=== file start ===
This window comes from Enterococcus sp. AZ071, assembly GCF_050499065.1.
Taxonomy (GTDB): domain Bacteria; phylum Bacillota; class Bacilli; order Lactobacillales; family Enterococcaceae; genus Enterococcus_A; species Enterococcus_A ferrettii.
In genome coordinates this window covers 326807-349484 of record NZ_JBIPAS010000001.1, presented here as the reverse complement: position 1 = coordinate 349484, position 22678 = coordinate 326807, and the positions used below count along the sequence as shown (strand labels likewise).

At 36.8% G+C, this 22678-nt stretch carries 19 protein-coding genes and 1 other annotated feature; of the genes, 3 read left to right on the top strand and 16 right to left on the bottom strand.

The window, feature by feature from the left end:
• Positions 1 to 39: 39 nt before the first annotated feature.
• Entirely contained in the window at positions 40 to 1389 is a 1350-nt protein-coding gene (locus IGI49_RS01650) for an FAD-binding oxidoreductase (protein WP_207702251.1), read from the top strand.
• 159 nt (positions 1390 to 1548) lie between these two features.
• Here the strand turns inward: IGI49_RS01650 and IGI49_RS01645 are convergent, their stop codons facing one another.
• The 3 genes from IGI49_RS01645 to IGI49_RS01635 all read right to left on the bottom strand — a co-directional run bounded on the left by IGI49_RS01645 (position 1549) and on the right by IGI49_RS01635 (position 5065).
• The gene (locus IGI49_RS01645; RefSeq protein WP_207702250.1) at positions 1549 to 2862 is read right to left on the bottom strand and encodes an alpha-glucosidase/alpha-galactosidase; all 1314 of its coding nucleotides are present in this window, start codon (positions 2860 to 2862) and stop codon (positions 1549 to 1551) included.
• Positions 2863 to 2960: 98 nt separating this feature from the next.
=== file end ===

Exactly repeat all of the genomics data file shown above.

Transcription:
This window comes from Enterococcus sp. AZ071, assembly GCF_050499065.1.
Taxonomy (GTDB): domain Bacteria; phylum Bacillota; class Bacilli; order Lactobacillales; family Enterococcaceae; genus Enterococcus_A; species Enterococcus_A ferrettii.
In genome coordinates this window covers 326807-349484 of record NZ_JBIPAS010000001.1, presented here as the reverse complement: position 1 = coordinate 349484, position 22678 = coordinate 326807, and the positions used below count along the sequence as shown (strand labels likewise).

At 36.8% G+C, this 22678-nt stretch carries 19 protein-coding genes and 1 other annotated feature; of the genes, 3 read left to right on the top strand and 16 right to left on the bottom strand.

The window, feature by feature from the left end:
• Positions 1 to 39: 39 nt before the first annotated feature.
• Entirely contained in the window at positions 40 to 1389 is a 1350-nt protein-coding gene (locus IGI49_RS01650) for an FAD-binding oxidoreductase (protein WP_207702251.1), read from the top strand.
• 159 nt (positions 1390 to 1548) lie between these two features.
• Here the strand turns inward: IGI49_RS01650 and IGI49_RS01645 are convergent, their stop codons facing one another.
• The 3 genes from IGI49_RS01645 to IGI49_RS01635 all read right to left on the bottom strand — a co-directional run bounded on the left by IGI49_RS01645 (position 1549) and on the right by IGI49_RS01635 (position 5065).
• The gene (locus IGI49_RS01645; RefSeq protein WP_207702250.1) at positions 1549 to 2862 is read right to left on the bottom strand and encodes an alpha-glucosidase/alpha-galactosidase; all 1314 of its coding nucleotides are present in this window, start codon (positions 2860 to 2862) and stop codon (positions 1549 to 1551) included.
• Positions 2863 to 2960: 98 nt separating this feature from the next.